Looking for history, heritage and stunning countryside then Durham is the right location. Delve into Durham’s history and see the past come to life at award-winning attractions and events. Durham is an amazing city, small in size but big on impact. County Durham is a sweeping emerald canvas with breath taking dales, a dramatic coastline and a vibrant city at its heart.
Whether you're looking for a relaxing spa break, a round of golf or prefer walking, cycling or horse riding, there's something for everyone to enjoy during a visit to Durham.
County Durham is unique, as for many centuries it was a virtually independent state ruled not by the king, but by powerful `Prince Bishops', who were more or less the `Kings of County Durham'. In order to really understand the unique history of County Durham we must first go back into Anglo-Saxon times, to a period long before England or Scotland existed, when Great Britain was not one kingdom like today, but several kingdoms spread throughout the land. One of the largest and most powerful of the Anglo-Saxon kingdoms was Northumbria which extended from the Humber to the River Forth, making up almost a third of the entire mainland of Britain.
Today this history can be seen throughout the County with some of the notable attractions being:
• Durham Cathedral and Durham Castle are part of the UNESCO World Heritage Site and together form one of the most stunning city panoramas in Europe. The site's architectural importance lies in the fact that Durham Cathedral and Castle are among the greatest monuments of the Norman Conquest of Britain. The site is also outstanding because of its political history: the Castle and Cathedral reflect the unique status of the Prince-Bishops of Durham.
• Auckland Castle is a symbol of power and authority, built as one of the primary castles and hunting lodges of the Prince-Bishop of Durham. Positioned high above the meandering River Wear, Auckland Castle offers commanding views of the surrounding countryside. Granted exceptional powers by Norman kings - is home to paintings by 17th Century Spanish master painter Francisco de Zurbaran. The castle is also home to Europe’s largest private chapel and its State Rooms provide some of the finest Georgian Gothic architecture in the country. The entire castle, its grounds and the adjacent town centre of Bishop Auckland are currently being re-developed to create a heritage destination of distinction with international importance.
• The Bowes Museum is a building as impressive as the exhibits within and the story behind the museum is just as fascinating. Built in the 19th Century by husband and wife John and Josephine. Bowes houses collections of fine and decorative arts and has three floors of galleries and twenty acres of gardens and parkland.
• Beamish Museum is one of the largest open-air museums in the UK. Explore this ever fascinating story with costumed site guides that bring to life the hard times and good times, the wash days and working days and the long-forgotten pastimes of yesteryear. Explore the 350-acre site by open-top tram. Try some treats in the sweet shop or the bakery in the 1900’s town, stroll through an 18th Century Georgian landscape towards Pockerley Old Hall and if the Steam Elephant on the Pockerley Waggonway is running, then hop aboard this authentic steam train experience taking in the iconic sights and smells of Britain’s early railways.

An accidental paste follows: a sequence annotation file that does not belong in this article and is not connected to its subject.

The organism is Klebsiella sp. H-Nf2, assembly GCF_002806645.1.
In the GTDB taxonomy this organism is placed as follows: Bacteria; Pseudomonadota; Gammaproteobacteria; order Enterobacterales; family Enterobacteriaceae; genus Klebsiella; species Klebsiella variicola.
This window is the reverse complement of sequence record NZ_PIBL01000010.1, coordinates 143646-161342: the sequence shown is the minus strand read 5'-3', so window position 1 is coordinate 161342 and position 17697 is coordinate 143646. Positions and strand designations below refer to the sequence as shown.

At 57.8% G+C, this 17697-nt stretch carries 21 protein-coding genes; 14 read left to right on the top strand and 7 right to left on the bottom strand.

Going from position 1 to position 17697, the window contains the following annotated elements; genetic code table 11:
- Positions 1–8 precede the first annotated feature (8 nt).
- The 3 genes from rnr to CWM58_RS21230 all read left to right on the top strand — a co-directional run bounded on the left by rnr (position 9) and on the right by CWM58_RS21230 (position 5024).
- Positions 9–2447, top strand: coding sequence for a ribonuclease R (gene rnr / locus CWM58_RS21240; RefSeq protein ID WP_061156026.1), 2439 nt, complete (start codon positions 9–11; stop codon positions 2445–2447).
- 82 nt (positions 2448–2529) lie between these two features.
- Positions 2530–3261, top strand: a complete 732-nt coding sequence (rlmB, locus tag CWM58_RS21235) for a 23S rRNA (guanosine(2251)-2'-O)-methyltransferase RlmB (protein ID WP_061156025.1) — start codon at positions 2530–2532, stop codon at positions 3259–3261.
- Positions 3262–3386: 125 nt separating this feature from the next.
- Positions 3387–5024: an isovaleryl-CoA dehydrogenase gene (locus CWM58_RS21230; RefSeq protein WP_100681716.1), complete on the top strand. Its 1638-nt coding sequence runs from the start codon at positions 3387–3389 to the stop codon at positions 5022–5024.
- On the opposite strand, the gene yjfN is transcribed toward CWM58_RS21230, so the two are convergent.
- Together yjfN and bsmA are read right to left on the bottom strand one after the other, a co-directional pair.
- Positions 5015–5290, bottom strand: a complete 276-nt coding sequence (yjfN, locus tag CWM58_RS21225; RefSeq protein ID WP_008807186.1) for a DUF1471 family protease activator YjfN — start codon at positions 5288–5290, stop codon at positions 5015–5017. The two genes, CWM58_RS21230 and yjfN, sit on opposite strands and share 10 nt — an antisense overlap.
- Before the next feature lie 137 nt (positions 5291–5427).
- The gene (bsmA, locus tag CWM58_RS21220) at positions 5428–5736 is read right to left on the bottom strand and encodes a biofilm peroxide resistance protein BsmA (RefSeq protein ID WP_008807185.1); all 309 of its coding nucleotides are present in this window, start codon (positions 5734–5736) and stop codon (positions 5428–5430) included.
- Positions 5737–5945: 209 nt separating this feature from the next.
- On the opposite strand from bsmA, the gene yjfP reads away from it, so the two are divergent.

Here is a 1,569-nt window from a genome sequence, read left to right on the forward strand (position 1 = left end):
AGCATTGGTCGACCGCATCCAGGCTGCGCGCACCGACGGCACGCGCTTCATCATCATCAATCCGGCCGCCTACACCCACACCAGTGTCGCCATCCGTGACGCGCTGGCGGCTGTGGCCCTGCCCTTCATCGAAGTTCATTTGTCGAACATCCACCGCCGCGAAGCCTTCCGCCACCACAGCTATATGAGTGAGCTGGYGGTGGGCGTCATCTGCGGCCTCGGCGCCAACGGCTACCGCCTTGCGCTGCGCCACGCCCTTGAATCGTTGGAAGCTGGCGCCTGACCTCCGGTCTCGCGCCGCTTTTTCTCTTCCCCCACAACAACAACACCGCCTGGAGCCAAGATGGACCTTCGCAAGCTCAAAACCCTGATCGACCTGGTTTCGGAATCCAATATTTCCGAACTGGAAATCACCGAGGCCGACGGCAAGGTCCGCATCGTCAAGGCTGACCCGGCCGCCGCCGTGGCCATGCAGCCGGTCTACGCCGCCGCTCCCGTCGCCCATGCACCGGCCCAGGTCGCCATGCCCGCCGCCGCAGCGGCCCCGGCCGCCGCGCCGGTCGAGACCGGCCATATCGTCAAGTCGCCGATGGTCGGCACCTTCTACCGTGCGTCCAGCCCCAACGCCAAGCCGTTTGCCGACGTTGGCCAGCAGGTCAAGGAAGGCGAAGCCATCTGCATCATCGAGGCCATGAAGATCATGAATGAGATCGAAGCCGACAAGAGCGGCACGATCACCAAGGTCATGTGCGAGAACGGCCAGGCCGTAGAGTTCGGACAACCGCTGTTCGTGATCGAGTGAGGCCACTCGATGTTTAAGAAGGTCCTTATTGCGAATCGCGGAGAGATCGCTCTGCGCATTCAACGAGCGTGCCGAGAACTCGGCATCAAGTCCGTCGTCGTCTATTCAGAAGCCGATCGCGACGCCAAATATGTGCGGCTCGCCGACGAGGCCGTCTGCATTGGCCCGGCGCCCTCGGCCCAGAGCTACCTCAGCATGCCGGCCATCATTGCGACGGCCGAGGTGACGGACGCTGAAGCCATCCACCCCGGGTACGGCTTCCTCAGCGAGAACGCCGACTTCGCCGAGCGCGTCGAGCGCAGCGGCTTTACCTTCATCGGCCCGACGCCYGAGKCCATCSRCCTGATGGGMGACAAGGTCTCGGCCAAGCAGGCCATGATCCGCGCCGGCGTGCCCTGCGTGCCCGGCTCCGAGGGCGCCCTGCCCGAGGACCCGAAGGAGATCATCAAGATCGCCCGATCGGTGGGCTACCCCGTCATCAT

• The Mining Art Gallery in Bishop Auckland showcases some of the artistic skills of Durham coal miners Tom McGuinness (1926-2006) and Norman Cornish (1919-2014). Their remarkable artwork captured the dark world of the mines which shaped men into ‘industrial gladiators’. The gallery forms part of a wider restoration project in the area.
• Kynren is an evening spectacle held between the end of June and mid-September. This live outdoor performance brings history to life. It is a whistle-stop tour of 2000 years of British history through an extravaganza of music, drama and fireworks (and even a gaggle of geese)!
• Raby Castle is a magnificent attraction which provides a fascinating insight into more than 600 years of history. Raby was built by the mighty Nevills in the 14th Century and is one of the finest and best-preserved medieval castles in North East England. Cecily Neville became the Duchess of York, was born at Raby Castle in 1415. She was the mother of two English kings, Edward IV and Richard III so assured Raby’s place in national history. With its fortress-like exterior and stately home interior, privately owned Raby Castle is a two-in-one experience. State room splendour contrasts vividly with the simplicity of a servant’s bedroom and the austerity of the servants’ hall.
• Medieval Crook Hall and Gardens in Durham City also provide a tranquil oasis in Durham City. A 13th Century manor house is surrounded by quintessentially English themed gardens including the Cathedral Garden, maze and hidden spaces that lie within the Secret Walled Garden.
• Durham University’s Botanic Garden is a must see for gardening groups and green-fingered visitors. Enjoy winding footpaths which lead through the flora of such far-flung places as Japan, Australia and North America. Visit the glasshouses and discover weird and wonderful plants from a tropical rainforest to desert cacti.
For more information on our group holiday package to Durham and the North East, contact our expert holiday team to discuss your group’s requirements.